It was not my intention to write a blog post when I prepared this spring vegetable ragoût for dinner the other evening. Then...as occasionally happens...it was so very good that I wanted to share it. Besides, the fact that almost all of the work can be done ahead makes this an ideal dish to serve for a large holiday gathering.... like Easter. So, for all of you who have not finished planning your Easter spread—and still need to come up with a special green vegetable side dish—this post is for you.
The recipe for this ragoût is really just a detailed example of a classic restaurant method for reheating vegetables. Any single vegetable—or combination of vegetables—can be treated in this way. To begin, simply cook all of the vegetables for your ragoût ahead using vegetable specific and appropriate methods: Green vegetables should be blanched and then shocked in ice water when they are cooked to your liking. Shocking will stop the cooking process and preserve their bright green color. Other vegetables—most commonly small or baby root vegetables, artichokes, new potatoes or small onions—can be poached or braised to the point of doneness. All of this can be done several hours...or even a day...before you plan to serve them.
Reheating the vegetables is easy. If you have time, let them come to room temperature. Then, wilt some minced shallot in a small amount of butter or olive oil. To the shallots add the vegetables and a thin film of water (or stock) and heat through. When the vegetables are hot, season with salt and pepper, swirl in some butter—and herbs if you like—and serve.
For an even more streamlined vegetable side, you may leave the shallot out. Just film the pan with a bit of water (or stock), add the vegetables and proceed with the reheat. The herbs should be altered to compliment the specific vegetables you are reheating...but they too, may be left out. Whenever possible, I like to include both shallots and fresh herbs since these add so much to the final flavor. For a large dinner, the shallots and herbs can both be minced a few hours ahead.
If you happened to see the salmon with asparagus and peas that I posted last month, the process of finishing the vegetables with butter will sound familiar. In the case of the salmon dish the vegetables were not pre-cooked. The cooking and finishing were all done in one step. I mentioned briefly in that post that the finishing process worked the same whether you were reheating a vegetable, or cooking and finishing them all in one step. That post was an example of the latter, today's is an example of the former. As mentioned in that earlier post, the only trick to this finishing method is that you need to be careful to add roughly as much butter as there is liquid left in the pan so that the butter will emulsify easily into the simmering liquid, creating a light buttery sauce. (You can actually add more butter than liquid, but the higher the proportion of butter, the thicker the sauce...and I prefer a more fluid sauce). Agitation of the pan and its contents will encourage the emulsification process, so after adding the butter, gently slide the pan back and forth...or swirl in a circular motion...until the butter has disappeared into the ragoût.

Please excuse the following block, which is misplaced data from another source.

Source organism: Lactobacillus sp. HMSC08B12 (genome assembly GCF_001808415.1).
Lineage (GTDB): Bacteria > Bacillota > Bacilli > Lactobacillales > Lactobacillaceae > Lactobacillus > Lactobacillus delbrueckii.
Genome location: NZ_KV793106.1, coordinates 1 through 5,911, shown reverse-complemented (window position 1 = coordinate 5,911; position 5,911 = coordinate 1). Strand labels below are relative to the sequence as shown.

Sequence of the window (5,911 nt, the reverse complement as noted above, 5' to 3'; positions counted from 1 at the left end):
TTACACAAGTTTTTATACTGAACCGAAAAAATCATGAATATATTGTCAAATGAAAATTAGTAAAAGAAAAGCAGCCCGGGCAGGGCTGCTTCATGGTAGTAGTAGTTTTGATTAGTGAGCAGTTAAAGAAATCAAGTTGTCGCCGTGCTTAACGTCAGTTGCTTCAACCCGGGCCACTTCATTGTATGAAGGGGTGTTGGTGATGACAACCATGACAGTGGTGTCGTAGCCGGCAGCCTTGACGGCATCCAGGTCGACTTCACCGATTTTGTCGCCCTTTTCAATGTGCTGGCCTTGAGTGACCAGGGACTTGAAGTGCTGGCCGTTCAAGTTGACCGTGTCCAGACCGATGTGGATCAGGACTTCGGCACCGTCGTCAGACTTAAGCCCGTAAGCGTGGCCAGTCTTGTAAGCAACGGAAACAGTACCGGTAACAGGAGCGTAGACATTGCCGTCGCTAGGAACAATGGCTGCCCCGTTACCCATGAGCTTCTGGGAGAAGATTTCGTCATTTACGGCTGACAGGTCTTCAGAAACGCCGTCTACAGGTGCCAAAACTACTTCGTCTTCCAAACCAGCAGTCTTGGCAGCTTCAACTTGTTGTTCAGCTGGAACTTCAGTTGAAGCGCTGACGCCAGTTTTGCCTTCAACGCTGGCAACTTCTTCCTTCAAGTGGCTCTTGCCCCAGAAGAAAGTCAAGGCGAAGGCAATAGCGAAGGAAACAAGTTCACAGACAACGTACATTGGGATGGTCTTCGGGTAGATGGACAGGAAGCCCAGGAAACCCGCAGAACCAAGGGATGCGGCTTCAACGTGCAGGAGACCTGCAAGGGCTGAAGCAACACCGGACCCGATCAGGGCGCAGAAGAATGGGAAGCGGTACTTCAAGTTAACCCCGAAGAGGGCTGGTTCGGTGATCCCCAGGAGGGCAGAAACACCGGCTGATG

For those interested in technical/professional terms, the French call this process of finishing a liquid/sauce by gradually adding butter monter au beurre. Not only does this process increase the volume of and enrich the sauce, the emulsification of the butter into the liquid adds a lovely sheen, a fluffier texture and a pleasant mouth feel. It will also soften strong and/or acidic flavors. If you don't know what to do to round out a sauce...or a vegetable...or a pasta dish...you could do worse than swirling in a small amount of butter. Butter does indeed make just about everything better.
In the ragoût I am sharing today there are multiple vegetable components. And as noted above, they each require different methods of pre-cooking. The asparagus and peas are simply blanched and shocked. The artichokes are turned and poached in acidulated water. If you have never "turned" a globe artichoke, you should give it a try. I wrote a "how to" post a few years ago. I know that turning artichokes can be a bit of a daunting task, but practice will make it easier. You can of course use canned or frozen hearts, but there is truly no comparison between the taste of fresh artichokes and canned or frozen. To me, the work involved in trimming a fresh artichoke is more than worth it.